Welcome to Bookmarker!

This is a personal project by @dellsystem. I built this to help me retain information from the books I'm reading. Currently can only be used by a single user (myself), but I plan to extend it to support multiple users eventually.

Source code on GitHub (MIT license).

15

Chapter 2

"The Real 'Waller'"

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terms
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notes

his time at Amherst. good grades despite lots of pot. roomed with Costello sophomore year. things start to go wrong in Jan and he goes back home. starts writing fiction. at the same time, his parents' relationship starts to decay. back at Amherst in the fall: plunges into philosophy; revives the campus humor magazine Sabrina with Costello, which earns him a small circle of admirers (they'd talk about Wittgenstein, politics, mathematical logic, hot girls, etc). read a lot of books over the summer at his parents' house. writes Planet Trillaphon. starts a creative writing class. decides to outdo Costello (who had graduated double summa) and works on both Broom and his Taylor rebuttal

Max, D. (2012). Chapter 2. In Max, D. Every Love Story Is a Ghost Story: A Life of David Foster Wallace. Viking, pp. 15-49

26

[...] In Sabrina, he wrote an advice column caled "Ask Bill," in which readers were invited to bring their questions to Professor Kennick. Bertrand Russell wrote in to reveal his crush on Alfred North Whitehead and ask what he should do. "Any relationship that depends for its security on the proposition that monistic atomism has any relevance to post-Enlightenment conceptions of phenomenological reality is not worth saving," the Sabrina Kennick sternly replied. Most stories were collaborations, but Wallace revived his childhood love of Hardy Boys mysteries to write "The Sabrina Brothers in the Case of the Hung Hamster" himself:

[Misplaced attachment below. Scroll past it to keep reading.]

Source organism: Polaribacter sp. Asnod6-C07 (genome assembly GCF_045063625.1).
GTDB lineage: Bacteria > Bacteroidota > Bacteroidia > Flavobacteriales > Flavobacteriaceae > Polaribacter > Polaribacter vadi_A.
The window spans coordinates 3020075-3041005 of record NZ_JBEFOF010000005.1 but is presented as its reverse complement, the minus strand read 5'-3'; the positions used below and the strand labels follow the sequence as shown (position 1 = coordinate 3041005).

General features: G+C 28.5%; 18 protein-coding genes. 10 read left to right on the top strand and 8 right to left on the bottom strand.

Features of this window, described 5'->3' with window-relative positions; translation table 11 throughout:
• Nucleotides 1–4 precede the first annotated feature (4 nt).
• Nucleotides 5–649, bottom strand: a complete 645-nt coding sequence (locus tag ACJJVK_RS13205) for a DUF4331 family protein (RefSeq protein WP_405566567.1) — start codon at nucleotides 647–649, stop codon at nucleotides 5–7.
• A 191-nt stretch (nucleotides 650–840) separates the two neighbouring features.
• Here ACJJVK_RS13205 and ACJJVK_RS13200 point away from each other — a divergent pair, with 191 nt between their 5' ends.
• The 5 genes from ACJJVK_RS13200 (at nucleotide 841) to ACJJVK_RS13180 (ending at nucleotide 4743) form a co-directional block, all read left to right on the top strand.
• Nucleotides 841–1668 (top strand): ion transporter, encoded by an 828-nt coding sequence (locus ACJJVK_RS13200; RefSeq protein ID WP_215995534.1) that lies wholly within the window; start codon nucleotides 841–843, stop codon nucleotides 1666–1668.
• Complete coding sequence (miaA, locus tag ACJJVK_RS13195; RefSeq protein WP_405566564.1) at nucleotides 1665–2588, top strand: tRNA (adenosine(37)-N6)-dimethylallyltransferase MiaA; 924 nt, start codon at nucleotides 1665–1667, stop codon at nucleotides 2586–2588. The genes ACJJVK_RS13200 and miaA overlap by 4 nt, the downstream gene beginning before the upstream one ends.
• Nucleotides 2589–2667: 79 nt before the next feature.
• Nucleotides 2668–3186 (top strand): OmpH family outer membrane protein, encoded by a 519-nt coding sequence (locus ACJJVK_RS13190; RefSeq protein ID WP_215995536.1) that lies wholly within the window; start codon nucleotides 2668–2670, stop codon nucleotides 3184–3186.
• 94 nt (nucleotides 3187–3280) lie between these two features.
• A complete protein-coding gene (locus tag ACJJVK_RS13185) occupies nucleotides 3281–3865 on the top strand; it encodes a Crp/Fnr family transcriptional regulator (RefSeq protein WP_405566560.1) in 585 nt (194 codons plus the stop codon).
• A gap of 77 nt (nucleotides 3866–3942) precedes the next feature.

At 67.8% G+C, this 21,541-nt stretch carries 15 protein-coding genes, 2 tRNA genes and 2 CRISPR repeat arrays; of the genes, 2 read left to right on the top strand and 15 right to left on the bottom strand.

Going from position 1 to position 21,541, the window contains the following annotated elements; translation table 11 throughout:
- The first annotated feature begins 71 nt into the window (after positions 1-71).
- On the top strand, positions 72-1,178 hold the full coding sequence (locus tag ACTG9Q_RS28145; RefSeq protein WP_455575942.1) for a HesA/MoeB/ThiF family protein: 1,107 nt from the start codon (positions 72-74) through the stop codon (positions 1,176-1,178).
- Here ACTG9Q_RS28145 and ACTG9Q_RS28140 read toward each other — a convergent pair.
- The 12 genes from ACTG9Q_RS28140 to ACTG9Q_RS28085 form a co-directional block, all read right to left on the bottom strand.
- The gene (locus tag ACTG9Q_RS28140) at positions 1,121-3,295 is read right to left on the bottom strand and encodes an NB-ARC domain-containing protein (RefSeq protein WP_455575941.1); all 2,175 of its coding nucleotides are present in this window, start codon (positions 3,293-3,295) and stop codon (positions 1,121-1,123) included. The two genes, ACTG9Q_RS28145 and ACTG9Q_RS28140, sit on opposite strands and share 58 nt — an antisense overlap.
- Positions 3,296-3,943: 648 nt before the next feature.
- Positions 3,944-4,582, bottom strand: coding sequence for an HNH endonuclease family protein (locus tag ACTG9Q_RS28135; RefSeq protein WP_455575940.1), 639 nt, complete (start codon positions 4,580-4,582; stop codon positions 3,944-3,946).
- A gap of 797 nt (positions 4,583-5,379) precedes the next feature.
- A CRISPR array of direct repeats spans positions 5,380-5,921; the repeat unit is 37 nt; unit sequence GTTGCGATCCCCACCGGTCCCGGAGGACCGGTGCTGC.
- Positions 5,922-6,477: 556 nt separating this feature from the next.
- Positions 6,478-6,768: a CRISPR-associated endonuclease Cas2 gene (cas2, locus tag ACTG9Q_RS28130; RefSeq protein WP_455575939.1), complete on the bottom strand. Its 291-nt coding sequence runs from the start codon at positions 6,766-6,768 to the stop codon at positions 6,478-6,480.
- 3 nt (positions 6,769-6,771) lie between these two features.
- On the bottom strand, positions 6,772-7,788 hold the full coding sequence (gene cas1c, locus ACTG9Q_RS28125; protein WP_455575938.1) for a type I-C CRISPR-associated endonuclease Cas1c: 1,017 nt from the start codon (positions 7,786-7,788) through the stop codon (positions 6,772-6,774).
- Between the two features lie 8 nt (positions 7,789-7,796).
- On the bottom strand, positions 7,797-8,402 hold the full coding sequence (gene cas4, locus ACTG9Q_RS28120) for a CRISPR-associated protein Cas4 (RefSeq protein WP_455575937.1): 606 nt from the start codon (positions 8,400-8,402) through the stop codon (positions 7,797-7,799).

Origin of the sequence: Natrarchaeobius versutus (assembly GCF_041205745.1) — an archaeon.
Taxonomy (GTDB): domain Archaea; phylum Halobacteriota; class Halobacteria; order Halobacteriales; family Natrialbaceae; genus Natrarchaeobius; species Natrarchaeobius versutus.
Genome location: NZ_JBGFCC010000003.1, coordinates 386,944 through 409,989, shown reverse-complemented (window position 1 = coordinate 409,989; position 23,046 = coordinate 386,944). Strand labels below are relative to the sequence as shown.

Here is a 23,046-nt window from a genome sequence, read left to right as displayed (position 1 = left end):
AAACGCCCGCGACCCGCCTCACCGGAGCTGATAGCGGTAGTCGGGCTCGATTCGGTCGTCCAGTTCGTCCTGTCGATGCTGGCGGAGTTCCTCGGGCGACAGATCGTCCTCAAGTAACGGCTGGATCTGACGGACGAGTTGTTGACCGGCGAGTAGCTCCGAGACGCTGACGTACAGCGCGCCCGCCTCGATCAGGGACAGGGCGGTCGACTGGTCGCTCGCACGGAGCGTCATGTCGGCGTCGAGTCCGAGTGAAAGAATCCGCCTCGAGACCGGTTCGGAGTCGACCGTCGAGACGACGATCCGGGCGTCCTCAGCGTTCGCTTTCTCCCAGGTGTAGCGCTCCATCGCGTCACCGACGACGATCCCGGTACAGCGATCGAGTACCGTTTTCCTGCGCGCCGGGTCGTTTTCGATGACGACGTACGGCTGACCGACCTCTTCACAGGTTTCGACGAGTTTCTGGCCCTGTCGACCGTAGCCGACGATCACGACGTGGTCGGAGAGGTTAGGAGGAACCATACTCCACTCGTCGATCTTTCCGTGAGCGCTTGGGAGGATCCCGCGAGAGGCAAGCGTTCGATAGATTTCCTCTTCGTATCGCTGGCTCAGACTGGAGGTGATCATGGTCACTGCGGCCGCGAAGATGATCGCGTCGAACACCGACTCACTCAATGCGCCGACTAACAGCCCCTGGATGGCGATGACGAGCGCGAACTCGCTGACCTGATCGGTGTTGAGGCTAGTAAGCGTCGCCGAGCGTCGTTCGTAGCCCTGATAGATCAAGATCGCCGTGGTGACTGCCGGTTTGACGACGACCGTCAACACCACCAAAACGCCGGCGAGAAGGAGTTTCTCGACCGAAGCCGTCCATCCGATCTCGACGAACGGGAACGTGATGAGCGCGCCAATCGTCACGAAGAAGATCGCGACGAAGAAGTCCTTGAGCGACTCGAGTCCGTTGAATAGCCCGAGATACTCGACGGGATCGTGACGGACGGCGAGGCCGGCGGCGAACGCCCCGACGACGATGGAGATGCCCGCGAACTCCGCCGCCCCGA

Suddenly a sinister, twin-engined airplane came into view, sputtering and back-firing. It lost power and began spinning in toward the hill. It was heading right for the Sabrina brothers! Luckily at the last minute the plane ceased to exist. "Crikey!" exclaimed Joe. "It's a good thing we're characters in a highly implausible children's book or we'd be goners!"

Wallace writing for the campus humour magazine, which he revived with Mark Costello

—p.26 by D.T. Max 1 year, 8 months ago

[...] In Sabrina, he wrote an advice column caled "Ask Bill," in which readers were invited to bring their questions to Professor Kennick. Bertrand Russell wrote in to reveal his crush on Alfred North Whitehead and ask what he should do. "Any relationship that depends for its security on the proposition that monistic atomism has any relevance to post-Enlightenment conceptions of phenomenological reality is not worth saving," the Sabrina Kennick sternly replied. Most stories were collaborations, but Wallace revived his childhood love of Hardy Boys mysteries to write "The Sabrina Brothers in the Case of the Hung Hamster" himself:

Suddenly a sinister, twin-engined airplane came into view, sputtering and back-firing. It lost power and began spinning in toward the hill. It was heading right for the Sabrina brothers! Luckily at the last minute the plane ceased to exist. "Crikey!" exclaimed Joe. "It's a good thing we're characters in a highly implausible children's book or we'd be goners!"

Wallace writing for the campus humour magazine, which he revived with Mark Costello

—p.26 by D.T. Max 1 year, 8 months ago

a confused mixture

47

the farrago of forms

—p.47 by D.T. Max
unknown
1 year, 9 months ago

the farrago of forms

—p.47 by D.T. Max
unknown
1 year, 9 months ago